The Port Aber Society For Subterranean Cartography

Archibald Fynlay was born, lived, and died in Port Aber. While it’s possible that he passed through the city gates on a few rare occasions, he certainly never travelled far enough to put the city’s walls out of sight, nor did he ever seek passage on any of the traders’ ships that dock at the city’s wharves. Yet, in some ways, he knew more about the wider world outside Port Aber than any other single person in history. He sought out every traveller, trader, soldier, and adventurer that passed through town, asking about the places they’d been and wonders they’d seen. But most of all, he was interested in the maps they’d drawn or discovered on their journeys. He was especially interested in maps of hidden places: caves, ruins, lairs, sewers, and dungeons. He bought, begged, and borrowed all such maps that he could find, building a vast collection of hastily drawn, generally incomplete, and often damaged maps of the underworld.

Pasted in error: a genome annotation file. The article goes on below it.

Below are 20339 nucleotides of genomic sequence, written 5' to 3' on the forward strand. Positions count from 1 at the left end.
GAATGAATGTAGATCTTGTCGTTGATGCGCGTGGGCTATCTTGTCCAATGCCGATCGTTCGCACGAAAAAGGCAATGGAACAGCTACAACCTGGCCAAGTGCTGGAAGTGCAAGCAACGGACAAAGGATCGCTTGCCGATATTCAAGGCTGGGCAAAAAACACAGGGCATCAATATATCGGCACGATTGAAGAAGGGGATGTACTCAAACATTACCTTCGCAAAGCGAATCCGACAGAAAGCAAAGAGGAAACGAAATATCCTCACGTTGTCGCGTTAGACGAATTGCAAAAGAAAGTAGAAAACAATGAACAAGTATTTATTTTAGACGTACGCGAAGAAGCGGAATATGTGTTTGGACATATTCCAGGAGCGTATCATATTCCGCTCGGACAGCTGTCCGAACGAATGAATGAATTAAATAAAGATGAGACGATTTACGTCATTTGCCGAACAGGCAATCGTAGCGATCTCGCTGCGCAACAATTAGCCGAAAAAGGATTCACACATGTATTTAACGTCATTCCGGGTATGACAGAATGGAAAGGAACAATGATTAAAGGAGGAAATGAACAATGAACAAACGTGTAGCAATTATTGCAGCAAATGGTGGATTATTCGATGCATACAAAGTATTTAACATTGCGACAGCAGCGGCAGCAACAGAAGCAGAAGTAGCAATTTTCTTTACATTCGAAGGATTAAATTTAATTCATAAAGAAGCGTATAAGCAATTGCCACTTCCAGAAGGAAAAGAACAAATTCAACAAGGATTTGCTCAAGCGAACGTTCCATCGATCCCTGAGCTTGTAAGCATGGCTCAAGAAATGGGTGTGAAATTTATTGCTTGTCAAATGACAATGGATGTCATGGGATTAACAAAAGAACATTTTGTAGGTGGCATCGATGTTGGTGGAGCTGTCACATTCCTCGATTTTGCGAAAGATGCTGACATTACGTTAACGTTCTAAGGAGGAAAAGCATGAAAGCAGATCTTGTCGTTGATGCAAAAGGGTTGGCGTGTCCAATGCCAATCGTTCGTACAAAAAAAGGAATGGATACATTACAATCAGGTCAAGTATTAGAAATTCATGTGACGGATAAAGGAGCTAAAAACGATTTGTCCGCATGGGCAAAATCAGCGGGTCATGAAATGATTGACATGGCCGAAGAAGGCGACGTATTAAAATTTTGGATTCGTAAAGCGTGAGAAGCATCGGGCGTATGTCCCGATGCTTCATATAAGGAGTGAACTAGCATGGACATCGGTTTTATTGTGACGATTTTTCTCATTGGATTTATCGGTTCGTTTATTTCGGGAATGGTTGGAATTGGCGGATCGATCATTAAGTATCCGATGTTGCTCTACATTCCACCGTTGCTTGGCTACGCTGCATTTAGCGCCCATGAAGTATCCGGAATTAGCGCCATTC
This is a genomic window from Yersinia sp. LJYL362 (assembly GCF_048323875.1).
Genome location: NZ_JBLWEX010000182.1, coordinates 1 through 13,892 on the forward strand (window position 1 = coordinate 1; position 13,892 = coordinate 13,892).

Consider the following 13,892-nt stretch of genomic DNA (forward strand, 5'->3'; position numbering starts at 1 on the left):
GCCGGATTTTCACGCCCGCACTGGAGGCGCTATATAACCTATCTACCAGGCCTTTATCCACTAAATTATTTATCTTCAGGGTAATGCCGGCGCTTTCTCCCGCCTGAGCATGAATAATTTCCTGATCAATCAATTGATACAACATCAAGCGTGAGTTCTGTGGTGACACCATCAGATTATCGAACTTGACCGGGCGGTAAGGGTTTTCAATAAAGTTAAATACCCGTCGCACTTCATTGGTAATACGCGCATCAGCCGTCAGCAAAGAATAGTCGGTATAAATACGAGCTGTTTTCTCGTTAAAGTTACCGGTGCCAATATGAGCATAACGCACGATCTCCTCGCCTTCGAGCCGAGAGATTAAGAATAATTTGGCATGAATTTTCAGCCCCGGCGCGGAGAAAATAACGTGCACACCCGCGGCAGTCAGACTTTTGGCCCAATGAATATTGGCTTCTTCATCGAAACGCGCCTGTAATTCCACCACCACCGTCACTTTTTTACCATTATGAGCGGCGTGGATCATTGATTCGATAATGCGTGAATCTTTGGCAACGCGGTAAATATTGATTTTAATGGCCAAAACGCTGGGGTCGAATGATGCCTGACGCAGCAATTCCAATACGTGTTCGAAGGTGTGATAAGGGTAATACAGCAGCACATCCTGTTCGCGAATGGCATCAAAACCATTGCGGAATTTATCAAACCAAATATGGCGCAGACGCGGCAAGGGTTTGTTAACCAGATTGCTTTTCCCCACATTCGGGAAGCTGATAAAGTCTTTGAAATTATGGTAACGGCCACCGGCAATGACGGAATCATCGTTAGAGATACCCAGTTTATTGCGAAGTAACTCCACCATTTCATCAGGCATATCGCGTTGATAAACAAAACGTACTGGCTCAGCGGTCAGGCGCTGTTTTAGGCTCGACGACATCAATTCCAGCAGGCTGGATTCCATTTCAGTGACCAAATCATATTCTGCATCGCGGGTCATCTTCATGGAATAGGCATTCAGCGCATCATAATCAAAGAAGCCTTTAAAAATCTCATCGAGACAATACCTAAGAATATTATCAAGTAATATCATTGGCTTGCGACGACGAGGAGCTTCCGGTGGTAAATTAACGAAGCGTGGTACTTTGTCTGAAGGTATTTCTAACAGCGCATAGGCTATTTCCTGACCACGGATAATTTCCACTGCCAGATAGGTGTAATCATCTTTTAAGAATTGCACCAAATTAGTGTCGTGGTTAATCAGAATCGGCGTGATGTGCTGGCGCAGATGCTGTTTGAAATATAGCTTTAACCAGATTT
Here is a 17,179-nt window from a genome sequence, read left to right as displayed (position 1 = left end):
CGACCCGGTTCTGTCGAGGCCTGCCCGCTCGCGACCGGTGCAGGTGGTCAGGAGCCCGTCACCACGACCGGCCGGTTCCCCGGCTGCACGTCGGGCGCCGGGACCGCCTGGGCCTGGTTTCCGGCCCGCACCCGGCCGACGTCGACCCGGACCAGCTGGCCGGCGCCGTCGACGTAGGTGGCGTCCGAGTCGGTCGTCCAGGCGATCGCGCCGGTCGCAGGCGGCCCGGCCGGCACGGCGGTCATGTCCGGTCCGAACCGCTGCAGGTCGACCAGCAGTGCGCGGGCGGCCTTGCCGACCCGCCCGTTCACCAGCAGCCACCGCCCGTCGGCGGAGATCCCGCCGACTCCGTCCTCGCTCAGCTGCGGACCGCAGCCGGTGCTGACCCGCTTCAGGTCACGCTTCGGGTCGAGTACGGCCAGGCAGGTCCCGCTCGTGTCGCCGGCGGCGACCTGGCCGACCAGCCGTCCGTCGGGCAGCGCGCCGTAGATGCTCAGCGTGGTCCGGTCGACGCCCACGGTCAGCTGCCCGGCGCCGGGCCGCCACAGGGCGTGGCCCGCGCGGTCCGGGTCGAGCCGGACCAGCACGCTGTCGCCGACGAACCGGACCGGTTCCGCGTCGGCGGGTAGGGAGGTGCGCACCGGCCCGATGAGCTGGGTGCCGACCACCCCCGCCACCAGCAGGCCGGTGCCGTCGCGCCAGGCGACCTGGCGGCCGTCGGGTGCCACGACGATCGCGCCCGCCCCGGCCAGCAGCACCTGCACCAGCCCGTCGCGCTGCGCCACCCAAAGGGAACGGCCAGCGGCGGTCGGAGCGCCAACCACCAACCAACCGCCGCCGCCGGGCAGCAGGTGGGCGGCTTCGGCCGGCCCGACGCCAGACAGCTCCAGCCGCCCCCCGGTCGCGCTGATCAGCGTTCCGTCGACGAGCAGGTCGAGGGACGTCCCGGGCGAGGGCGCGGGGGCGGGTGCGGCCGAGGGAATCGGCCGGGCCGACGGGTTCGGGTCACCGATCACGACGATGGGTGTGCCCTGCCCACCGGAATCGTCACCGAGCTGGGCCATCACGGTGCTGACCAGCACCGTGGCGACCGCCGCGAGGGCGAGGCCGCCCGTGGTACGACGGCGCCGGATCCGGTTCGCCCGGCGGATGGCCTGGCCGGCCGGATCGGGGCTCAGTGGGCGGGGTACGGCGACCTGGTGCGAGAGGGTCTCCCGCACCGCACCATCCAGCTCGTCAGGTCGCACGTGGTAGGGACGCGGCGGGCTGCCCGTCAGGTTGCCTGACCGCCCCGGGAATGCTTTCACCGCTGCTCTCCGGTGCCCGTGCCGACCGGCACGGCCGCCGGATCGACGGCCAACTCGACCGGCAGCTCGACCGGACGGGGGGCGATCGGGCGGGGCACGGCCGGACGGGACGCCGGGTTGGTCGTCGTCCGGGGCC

Believing that his unusual hobby would be of use and interest to others, Fynlay founded the Port Aber Society for Subterranean Cartography. As it turned out, he was also the sole member. After his death, the Society’s collection of maps was boxed up, placed in an attic, and forgotten about for the next century and a half. Until now.

What’s this all about?

Basically, you draw maps of places you’d like to adventure, and we’ll (eventually) go to those places.

  1. Draw a rough map of some adventuring site, either by hand or digitally. No randomly-generated maps, or published adventures, please.
  2. I will take the map, alter it as I see fit, stock it with monsters, traps, treasures, and general weirdness, and place it somewhere in the world.
  3. If you go adventure there, you can use the map you drew as a guide.

A couple of caveats:

  • Fynlay’s maps are, as a rule, incomplete, inaccurate, and poorly labelled. They’re also at least a hundred and fifty years out of date. Just because you write “The Ogre Prince’s Hoard” on a map doesn’t mean that’s what’s there now.
  • Some maps might be of places nearby, but others could be of literally anywhere in the world, with only the vaguest hints as to the location. You might have to do some (costly) research to find out exactly where that nifty “Dark Vault of Sorrows” you drew is.